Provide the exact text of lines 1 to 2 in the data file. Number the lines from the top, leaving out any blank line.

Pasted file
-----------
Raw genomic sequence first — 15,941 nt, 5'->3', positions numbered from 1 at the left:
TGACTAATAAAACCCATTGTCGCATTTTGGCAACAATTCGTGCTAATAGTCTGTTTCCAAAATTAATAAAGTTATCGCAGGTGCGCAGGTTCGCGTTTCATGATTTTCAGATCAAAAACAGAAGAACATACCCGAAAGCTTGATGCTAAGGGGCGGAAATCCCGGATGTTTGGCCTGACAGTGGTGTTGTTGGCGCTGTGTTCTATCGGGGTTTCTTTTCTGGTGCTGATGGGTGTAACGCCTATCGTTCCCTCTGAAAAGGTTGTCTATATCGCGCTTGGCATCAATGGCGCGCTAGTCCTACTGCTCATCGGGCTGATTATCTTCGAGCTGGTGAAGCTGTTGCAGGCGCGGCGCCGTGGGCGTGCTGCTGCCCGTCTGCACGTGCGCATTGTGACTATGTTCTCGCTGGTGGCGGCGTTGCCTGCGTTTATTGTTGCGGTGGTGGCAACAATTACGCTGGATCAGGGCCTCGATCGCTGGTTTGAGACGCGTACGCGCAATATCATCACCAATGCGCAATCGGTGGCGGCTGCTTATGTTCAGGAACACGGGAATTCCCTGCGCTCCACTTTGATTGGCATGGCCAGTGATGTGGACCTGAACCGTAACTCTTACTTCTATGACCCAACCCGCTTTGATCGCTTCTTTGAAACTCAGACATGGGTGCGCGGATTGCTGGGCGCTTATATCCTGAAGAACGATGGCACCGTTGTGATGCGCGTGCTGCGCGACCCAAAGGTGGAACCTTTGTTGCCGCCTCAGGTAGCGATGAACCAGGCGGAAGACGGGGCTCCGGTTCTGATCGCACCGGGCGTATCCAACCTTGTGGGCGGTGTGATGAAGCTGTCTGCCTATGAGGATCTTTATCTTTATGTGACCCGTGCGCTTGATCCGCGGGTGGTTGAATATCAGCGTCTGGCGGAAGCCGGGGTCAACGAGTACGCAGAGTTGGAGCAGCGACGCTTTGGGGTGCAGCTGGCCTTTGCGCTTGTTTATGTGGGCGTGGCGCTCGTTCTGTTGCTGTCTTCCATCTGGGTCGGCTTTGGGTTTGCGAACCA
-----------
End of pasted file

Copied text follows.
Raw genomic sequence first — 15,941 nt, 5'->3', positions numbered from 1 at the left:
TGACTAATAAAACCCATTGTCGCATTTTGGCAACAATTCGTGCTAATAGTCTGTTTCCAAAATTAATAAAGTTATCGCAGGTGCGCAGGTTCGCGTTTCATGATTTTCAGATCAAAAACAGAAGAACATACCCGAAAGCTTGATGCTAAGGGGCGGAAATCCCGGATGTTTGGCCTGACAGTGGTGTTGTTGGCGCTGTGTTCTATCGGGGTTTCTTTTCTGGTGCTGATGGGTGTAACGCCTATCGTTCCCTCTGAAAAGGTTGTCTATATCGCGCTTGGCATCAATGGCGCGCTAGTCCTACTGCTCATCGGGCTGATTATCTTCGAGCTGGTGAAGCTGTTGCAGGCGCGGCGCCGTGGGCGTGCTGCTGCCCGTCTGCACGTGCGCATTGTGACTATGTTCTCGCTGGTGGCGGCGTTGCCTGCGTTTATTGTTGCGGTGGTGGCAACAATTACGCTGGATCAGGGCCTCGATCGCTGGTTTGAGACGCGTACGCGCAATATCATCACCAATGCGCAATCGGTGGCGGCTGCTTATGTTCAGGAACACGGGAATTCCCTGCGCTCCACTTTGATTGGCATGGCCAGTGATGTGGACCTGAACCGTAACTCTTACTTCTATGACCCAACCCGCTTTGATCGCTTCTTTGAAACTCAGACATGGGTGCGCGGATTGCTGGGCGCTTATATCCTGAAGAACGATGGCACCGTTGTGATGCGCGTGCTGCGCGACCCAAAGGTGGAACCTTTGTTGCCGCCTCAGGTAGCGATGAACCAGGCGGAAGACGGGGCTCCGGTTCTGATCGCACCGGGCGTATCCAACCTTGTGGGCGGTGTGATGAAGCTGTCTGCCTATGAGGATCTTTATCTTTATGTGACCCGTGCGCTTGATCCGCGGGTGGTTGAATATCAGCGTCTGGCGGAAGCCGGGGTCAACGAGTACGCAGAGTTGGAGCAGCGACGCTTTGGGGTGCAGCTGGCCTTTGCGCTTGTTTATGTGGGCGTGGCGCTCGTTCTGTTGCTGTCTTCCATCTGGGTCGGCTTTGGGTTTGCGAACCA